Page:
Keneseth Israel ("Congregation of Assembly of Israel"), founded in March 1847, was the fourth congregation to be established by the expanding Jewish community of Philadelphia. Orthodox in observance at first, KI adopted reform in 1855, and thus became the first progressive congregation in Philadelphia, and only the fifth in the entire country, to take the way of radical experimentation. For almost forty years, KI was the only reform congregation in Philadelphia.
The term Keneseth Israel is frequently used in the midrash to represent the entire people of Israel as a religious entity. We still hold to the goals of our founders: to maintain a synagogue as a center of worship, religious education and communal gathering; to foster a "living Judaism" not only in the synagogue, but also in the homes and lives of its members and their families; and to adjust the teachings and practices of old to the needs of each new generation of American Jews. Rich in years and distinguished in history, we maintain our dedication to the creative survival of Judaism as an eternal "light to the nations."
Rabbi David Einhorn
Rabbi Samuel Hirsch
Rabbi William Fineshriber
Rabbi Bertram Korn
Rabbi Simeon Maslin
Rabbi Bradley N. Bleefeld
Rabbi Lance Sussman
KI has been led by only eight senior rabbis through its long and distinguished history. Dr. David Einhorn, one of the greatest Jewish intellectuals of his day, a firebrand abolitionist and author of the prayer book which formed the original basis of the Union Prayer Book, was our Rabbi from 1861 to 1866. He was succeeded by Dr. Samuel Hirsch, the former Chief Rabbi of Luxembourg, who was both a scholar and a pioneer in Jewish social services in Philadelphia. Dr. Hirsch was followed by Dr. Joseph Krauskopf, a member of the first graduating class of the Hebrew Union College. Under Dr. Krauskopf, KI became the largest synagogue in the United States. Krauskopf founded the National Farm School (Delaware Valley College) in 1896 and attracted large crowds to his Sunday lectures.
In 1924, Dr. William H. Fineshriber was called to the pulpit of Keneseth Israel. He was the first American-born rabbi to serve the congregation and introduced both the Union Prayer Book and the Bar Mitzvah to KI. (Left) Rabbi Fineshriber presents Albert Einstein honorary membership to Keneseth Israel. Dr. Fineshriber was succeeded in 1949 by Dr. Bertram W. Korn, who grew up in Keneseth Israel. Dr. Korn was the first rabbi in American History to have been promoted to “flag” rank as a Rear Admiral in the Navy. Rabbi Simeon J. Maslin, elected the sixth Senior Rabbi in 1980, served as the President of the Central Conference of American Rabbis from 1995-1997. Rabbi Bradley N. Bleefeld served the Congregation from June, 1997, until June, 2000.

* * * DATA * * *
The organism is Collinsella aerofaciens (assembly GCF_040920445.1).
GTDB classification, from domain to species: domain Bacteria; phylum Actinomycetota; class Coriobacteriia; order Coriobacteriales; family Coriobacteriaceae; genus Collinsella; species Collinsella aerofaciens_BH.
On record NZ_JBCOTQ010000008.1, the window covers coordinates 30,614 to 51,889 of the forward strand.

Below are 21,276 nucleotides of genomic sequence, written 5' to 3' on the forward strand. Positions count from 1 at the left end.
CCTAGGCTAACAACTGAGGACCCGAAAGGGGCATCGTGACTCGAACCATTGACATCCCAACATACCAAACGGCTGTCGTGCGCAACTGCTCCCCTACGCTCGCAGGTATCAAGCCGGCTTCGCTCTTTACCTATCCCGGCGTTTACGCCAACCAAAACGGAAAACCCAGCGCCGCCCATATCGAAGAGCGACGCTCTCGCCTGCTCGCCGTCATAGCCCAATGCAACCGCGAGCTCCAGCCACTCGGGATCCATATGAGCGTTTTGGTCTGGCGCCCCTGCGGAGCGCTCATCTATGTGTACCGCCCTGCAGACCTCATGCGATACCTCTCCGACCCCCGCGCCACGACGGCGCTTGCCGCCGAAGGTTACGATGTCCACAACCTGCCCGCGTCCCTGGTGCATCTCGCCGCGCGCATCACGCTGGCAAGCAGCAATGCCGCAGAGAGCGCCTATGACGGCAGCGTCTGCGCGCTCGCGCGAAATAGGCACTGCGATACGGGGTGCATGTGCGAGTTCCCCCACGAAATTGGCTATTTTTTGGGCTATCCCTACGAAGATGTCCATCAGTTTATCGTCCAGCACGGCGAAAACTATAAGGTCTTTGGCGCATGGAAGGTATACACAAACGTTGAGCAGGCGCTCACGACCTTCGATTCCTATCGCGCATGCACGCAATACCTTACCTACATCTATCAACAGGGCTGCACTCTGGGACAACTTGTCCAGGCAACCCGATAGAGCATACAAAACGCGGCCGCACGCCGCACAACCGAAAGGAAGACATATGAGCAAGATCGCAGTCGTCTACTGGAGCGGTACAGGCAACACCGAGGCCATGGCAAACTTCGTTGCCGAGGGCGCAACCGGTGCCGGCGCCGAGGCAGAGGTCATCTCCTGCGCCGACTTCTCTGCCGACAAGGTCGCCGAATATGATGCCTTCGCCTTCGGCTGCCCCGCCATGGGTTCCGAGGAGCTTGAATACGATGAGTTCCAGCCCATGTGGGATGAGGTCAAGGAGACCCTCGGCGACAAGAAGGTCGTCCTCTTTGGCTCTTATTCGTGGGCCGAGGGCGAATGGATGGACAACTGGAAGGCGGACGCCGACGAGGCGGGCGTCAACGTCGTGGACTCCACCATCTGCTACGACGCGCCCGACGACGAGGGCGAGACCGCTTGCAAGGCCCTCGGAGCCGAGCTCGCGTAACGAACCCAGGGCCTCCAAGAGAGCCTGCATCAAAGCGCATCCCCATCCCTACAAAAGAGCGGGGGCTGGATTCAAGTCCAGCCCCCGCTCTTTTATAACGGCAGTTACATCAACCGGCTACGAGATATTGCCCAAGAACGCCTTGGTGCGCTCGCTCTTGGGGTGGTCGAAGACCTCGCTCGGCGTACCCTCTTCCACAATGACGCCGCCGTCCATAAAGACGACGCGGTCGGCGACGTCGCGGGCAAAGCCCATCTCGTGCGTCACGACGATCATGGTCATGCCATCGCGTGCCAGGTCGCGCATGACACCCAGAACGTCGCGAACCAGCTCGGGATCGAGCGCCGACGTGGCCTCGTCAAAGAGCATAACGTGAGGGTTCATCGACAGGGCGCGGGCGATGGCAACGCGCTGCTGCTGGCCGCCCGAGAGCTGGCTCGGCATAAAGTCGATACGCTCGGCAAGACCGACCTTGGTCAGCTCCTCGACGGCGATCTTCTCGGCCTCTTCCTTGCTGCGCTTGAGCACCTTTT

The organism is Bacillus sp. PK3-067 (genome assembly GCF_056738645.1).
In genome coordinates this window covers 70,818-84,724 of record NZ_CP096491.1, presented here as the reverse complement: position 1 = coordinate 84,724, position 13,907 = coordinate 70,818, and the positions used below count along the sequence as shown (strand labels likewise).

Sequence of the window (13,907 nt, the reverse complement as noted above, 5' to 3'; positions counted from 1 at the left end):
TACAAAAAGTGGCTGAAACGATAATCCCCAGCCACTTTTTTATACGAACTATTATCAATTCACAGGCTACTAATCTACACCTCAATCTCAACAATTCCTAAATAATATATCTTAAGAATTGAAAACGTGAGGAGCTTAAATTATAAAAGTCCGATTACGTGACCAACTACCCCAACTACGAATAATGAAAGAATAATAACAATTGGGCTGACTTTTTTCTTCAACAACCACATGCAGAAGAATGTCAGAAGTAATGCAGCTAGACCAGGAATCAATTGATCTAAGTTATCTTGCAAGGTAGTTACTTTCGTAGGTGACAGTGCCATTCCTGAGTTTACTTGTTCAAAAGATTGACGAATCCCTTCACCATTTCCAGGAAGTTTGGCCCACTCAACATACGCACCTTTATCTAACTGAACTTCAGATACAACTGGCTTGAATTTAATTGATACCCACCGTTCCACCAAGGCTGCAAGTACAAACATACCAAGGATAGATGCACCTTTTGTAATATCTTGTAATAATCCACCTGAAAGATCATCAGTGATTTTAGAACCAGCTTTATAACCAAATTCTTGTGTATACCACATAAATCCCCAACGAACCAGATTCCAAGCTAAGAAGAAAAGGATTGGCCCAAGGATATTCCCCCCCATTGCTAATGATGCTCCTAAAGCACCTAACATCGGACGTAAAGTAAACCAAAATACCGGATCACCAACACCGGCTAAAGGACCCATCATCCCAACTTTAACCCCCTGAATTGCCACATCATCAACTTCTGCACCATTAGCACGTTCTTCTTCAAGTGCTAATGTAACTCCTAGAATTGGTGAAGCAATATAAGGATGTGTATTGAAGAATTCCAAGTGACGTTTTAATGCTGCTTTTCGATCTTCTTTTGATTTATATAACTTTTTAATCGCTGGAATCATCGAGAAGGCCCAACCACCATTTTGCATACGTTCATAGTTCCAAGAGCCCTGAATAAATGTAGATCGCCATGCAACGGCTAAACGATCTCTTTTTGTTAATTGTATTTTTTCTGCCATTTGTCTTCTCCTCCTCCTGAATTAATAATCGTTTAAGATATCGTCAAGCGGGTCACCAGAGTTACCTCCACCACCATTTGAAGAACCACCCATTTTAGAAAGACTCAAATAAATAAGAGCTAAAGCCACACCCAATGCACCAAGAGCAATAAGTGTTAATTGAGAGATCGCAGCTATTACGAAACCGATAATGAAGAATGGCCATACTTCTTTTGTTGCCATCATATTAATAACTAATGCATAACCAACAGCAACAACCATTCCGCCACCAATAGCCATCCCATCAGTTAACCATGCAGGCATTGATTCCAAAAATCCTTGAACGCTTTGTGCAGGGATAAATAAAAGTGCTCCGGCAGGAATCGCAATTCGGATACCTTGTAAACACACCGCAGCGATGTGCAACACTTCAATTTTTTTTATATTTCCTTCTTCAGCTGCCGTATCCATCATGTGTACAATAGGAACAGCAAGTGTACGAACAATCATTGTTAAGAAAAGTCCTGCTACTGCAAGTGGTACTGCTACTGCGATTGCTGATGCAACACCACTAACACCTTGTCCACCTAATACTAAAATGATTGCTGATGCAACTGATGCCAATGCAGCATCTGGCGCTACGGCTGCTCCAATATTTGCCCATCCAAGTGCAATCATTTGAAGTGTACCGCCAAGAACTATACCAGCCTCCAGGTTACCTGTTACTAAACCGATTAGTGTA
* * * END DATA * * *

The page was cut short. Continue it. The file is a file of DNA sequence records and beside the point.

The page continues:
Rabbi Lance J. Sussman became KI’s eighth Senior Rabbi in July, 2001. He earned his Ph.D. in American Jewish History at Hebrew Union College-Jewish Institute of Religion and has written several books and numerous articles. Rabbi Sussman is active in various scholarly organizations and serves as president of the Cheltenham Area Multifaith Council. He is also a Trustee of the University of Pennsylvania’s Center for Advanced Judaic Studies and teaches Jewish History at Gratz College.
In addition to our Senior Rabbi, Cantor Amy Levy came to KI from Tulsa, OK, in 2004. She holds a Bachelor of Music in Vocal Performance from the University of Kansas and graduated from HUC-JIR (New York) in 2000 as a cantor. Our Director of Religious Education is Rabbi Stacy Eskovitz Rigler (HUC-JIR, New York, 2003), who also holds a Master of Arts in Jewish Education from the Los Angeles branch of HUC. Brian Rissinger, our Executive Administrator, joined our staff in July 2006 from Main Line Reform Temple in Wynnewood, PA. Brian holds a bachelor of science degree in psychology.
Our congregation is affiliated with the Union for Reform Judaism (URJ).